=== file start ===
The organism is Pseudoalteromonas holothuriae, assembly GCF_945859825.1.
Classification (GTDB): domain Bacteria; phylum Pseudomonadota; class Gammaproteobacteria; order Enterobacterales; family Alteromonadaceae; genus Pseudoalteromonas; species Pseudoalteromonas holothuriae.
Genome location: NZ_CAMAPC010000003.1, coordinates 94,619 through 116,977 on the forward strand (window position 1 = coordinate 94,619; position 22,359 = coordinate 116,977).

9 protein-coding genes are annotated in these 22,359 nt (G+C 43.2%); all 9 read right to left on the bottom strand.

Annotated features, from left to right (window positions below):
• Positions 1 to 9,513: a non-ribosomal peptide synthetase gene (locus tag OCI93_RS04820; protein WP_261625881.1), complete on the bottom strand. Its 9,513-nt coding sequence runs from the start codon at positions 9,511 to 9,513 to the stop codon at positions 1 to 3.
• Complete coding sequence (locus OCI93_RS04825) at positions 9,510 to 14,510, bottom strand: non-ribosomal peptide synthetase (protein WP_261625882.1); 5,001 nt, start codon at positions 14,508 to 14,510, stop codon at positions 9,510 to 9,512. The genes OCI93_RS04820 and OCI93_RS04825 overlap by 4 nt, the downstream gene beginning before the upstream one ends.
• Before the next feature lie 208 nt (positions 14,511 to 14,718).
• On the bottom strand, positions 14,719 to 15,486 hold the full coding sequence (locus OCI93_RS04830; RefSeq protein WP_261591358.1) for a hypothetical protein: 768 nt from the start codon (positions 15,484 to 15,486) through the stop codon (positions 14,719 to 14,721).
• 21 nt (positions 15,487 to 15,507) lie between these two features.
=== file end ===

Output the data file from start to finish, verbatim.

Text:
The organism is Pseudoalteromonas holothuriae, assembly GCF_945859825.1.
Classification (GTDB): domain Bacteria; phylum Pseudomonadota; class Gammaproteobacteria; order Enterobacterales; family Alteromonadaceae; genus Pseudoalteromonas; species Pseudoalteromonas holothuriae.
Genome location: NZ_CAMAPC010000003.1, coordinates 94,619 through 116,977 on the forward strand (window position 1 = coordinate 94,619; position 22,359 = coordinate 116,977).

9 protein-coding genes are annotated in these 22,359 nt (G+C 43.2%); all 9 read right to left on the bottom strand.

Annotated features, from left to right (window positions below):
• Positions 1 to 9,513: a non-ribosomal peptide synthetase gene (locus tag OCI93_RS04820; protein WP_261625881.1), complete on the bottom strand. Its 9,513-nt coding sequence runs from the start codon at positions 9,511 to 9,513 to the stop codon at positions 1 to 3.
• Complete coding sequence (locus OCI93_RS04825) at positions 9,510 to 14,510, bottom strand: non-ribosomal peptide synthetase (protein WP_261625882.1); 5,001 nt, start codon at positions 14,508 to 14,510, stop codon at positions 9,510 to 9,512. The genes OCI93_RS04820 and OCI93_RS04825 overlap by 4 nt, the downstream gene beginning before the upstream one ends.
• Before the next feature lie 208 nt (positions 14,511 to 14,718).
• On the bottom strand, positions 14,719 to 15,486 hold the full coding sequence (locus OCI93_RS04830; RefSeq protein WP_261591358.1) for a hypothetical protein: 768 nt from the start codon (positions 15,484 to 15,486) through the stop codon (positions 14,719 to 14,721).
• 21 nt (positions 15,487 to 15,507) lie between these two features.